Sponsored Post – Victims of rape in Maryland will soon have the opportunity to have the parental rights of their assailant terminated upon presentation to the court of clear and convincing evidence that rape occurred.
The law, which has been debated in the Maryland House since 2007 as legislators tried to come up with a fair way to terminate parental rights in the absence of a rape conviction, has now passed the Maryland House and Senate. The law will allow a court to terminate the parental rights of an assailant at a lower standard of proof than is used for criminal convictions. This lowered standard was one of the primary sticking points.
Requests for termination of parental rights (TPR) can be made in the absence of rape, and prior to this bill, the mother of a child born of rape had to pursue termination in this manner, which was often contested and took a long time to resolve, share parental rights in her child with her assailant, or if she desired that the child be adopted, have the assailant consent to adoption. Each of these options put the burden of affirmative steps related to the child on the rape victim.
“The new law still puts the affirmative burden on the victim; however, it provides her with a streamlined route for termination provided she can present evidence of rape,” said Oleg Fastovsky, child custody and sexual assault attorney with the Maryland Criminal Defense Group. “It certainly creates a situation where the assault itself may have to be litigated before a decision can be made and may still require the involvement of the accused assailant if the assailant disputes the non-consensual nature of the event.”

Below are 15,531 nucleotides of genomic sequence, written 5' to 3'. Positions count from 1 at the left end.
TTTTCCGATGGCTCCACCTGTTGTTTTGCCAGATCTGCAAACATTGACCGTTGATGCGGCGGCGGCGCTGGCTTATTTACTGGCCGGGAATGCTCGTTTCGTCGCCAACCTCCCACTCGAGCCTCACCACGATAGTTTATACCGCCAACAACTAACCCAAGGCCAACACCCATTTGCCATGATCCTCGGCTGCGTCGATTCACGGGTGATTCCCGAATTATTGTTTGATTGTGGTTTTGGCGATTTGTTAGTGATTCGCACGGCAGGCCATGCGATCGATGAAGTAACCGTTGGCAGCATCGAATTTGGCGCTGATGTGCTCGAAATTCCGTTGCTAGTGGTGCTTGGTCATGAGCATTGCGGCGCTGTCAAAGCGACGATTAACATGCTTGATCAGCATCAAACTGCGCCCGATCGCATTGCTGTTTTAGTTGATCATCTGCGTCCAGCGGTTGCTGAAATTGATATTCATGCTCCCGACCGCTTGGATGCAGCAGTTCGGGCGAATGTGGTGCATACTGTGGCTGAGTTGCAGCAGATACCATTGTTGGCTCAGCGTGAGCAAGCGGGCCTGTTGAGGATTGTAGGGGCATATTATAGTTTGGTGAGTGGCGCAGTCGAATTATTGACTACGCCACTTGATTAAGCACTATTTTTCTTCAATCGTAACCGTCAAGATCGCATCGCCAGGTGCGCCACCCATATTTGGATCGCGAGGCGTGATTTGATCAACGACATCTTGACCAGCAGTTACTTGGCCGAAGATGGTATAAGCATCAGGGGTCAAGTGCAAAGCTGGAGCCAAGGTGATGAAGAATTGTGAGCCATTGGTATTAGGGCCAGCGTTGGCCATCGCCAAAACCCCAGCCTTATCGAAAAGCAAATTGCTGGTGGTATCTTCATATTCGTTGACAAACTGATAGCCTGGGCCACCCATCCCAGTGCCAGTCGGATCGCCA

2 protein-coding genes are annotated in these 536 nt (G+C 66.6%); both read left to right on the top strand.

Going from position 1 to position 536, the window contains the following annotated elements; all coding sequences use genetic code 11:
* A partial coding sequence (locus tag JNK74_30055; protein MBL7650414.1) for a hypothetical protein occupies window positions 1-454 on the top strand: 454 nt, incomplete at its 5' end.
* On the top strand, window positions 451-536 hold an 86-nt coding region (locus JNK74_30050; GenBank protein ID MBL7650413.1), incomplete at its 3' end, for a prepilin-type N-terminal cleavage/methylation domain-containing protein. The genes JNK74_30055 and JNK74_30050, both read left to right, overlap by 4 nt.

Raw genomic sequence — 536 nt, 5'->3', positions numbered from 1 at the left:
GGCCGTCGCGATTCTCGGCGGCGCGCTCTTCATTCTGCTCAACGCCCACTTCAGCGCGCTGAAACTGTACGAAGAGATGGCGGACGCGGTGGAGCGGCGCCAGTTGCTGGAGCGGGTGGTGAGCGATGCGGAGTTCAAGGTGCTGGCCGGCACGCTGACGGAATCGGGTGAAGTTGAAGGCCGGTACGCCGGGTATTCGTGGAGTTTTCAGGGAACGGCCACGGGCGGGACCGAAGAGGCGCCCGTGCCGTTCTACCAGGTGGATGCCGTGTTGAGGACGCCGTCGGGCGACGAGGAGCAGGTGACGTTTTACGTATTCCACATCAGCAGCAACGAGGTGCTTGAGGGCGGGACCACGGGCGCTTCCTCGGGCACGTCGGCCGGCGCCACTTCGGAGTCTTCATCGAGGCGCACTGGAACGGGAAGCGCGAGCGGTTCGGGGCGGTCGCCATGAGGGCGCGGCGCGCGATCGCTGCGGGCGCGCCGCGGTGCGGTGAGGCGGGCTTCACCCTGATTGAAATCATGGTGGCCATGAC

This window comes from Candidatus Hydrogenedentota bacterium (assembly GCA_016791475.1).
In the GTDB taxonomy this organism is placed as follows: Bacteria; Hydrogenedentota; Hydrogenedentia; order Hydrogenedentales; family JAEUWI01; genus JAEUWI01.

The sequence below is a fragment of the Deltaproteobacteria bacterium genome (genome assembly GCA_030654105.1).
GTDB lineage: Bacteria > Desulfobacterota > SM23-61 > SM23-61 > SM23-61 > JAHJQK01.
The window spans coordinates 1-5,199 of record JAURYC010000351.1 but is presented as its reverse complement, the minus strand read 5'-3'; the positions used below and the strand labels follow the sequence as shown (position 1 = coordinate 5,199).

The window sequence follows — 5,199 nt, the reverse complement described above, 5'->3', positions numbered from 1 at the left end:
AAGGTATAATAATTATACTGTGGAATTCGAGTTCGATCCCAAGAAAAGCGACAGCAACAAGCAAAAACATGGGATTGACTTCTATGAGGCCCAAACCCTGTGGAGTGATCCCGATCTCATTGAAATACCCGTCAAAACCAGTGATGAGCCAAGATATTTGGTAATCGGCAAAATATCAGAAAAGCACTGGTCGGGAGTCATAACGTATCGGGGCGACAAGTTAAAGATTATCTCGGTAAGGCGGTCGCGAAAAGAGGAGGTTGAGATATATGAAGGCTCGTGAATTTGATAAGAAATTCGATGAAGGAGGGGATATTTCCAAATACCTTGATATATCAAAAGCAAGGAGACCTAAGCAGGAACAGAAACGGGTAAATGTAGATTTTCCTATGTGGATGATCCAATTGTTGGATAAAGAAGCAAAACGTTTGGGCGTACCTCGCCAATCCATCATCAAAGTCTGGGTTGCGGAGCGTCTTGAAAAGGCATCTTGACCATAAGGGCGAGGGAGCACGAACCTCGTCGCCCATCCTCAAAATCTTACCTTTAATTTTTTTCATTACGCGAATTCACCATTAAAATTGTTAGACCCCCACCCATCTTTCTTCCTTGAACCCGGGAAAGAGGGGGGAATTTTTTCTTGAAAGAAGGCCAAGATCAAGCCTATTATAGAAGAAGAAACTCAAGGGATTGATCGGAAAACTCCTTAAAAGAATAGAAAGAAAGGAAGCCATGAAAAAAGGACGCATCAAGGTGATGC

Many questions arose between legislators as the law was debated, including whether applying for a TPR under this law would preclude the mother from seeking child support from the assailant. One question a reader may have: if an assailant is found to have committed rape under this law, what bearing would that finding have on any subsequent criminal trial?
The answer is “none”. Though prior criminal convictions may be admissible in a criminal trial, a prior civil court’s finding that an individual committed the act of rape would be inadmissible as evidence of guilt in the criminal matter, because of the lower burden of proof. Therefore, a termination of parental rights under this law would not render an individual automatically criminally guilty. Nor, however, would the civil court’s finding that rape occurred prevent criminal charges from being filed under theory of “double jeopardy”.
Other matters are sure to arise following the law’s passage, but the hope is that this law will allow rape victims to rightfully terminate the parental rights of their assailant.
About the sponsor: Attorney Oleg Fastovsky is a seasoned criminal defense lawyer who is licensed in the state of Maryland. Attorney Fastovsky has used his experience to craft winning defensive strategies for his clients. This sponsored content is provided by Oleg Fastovsky Attorney at Law, with a focus on local and national issues.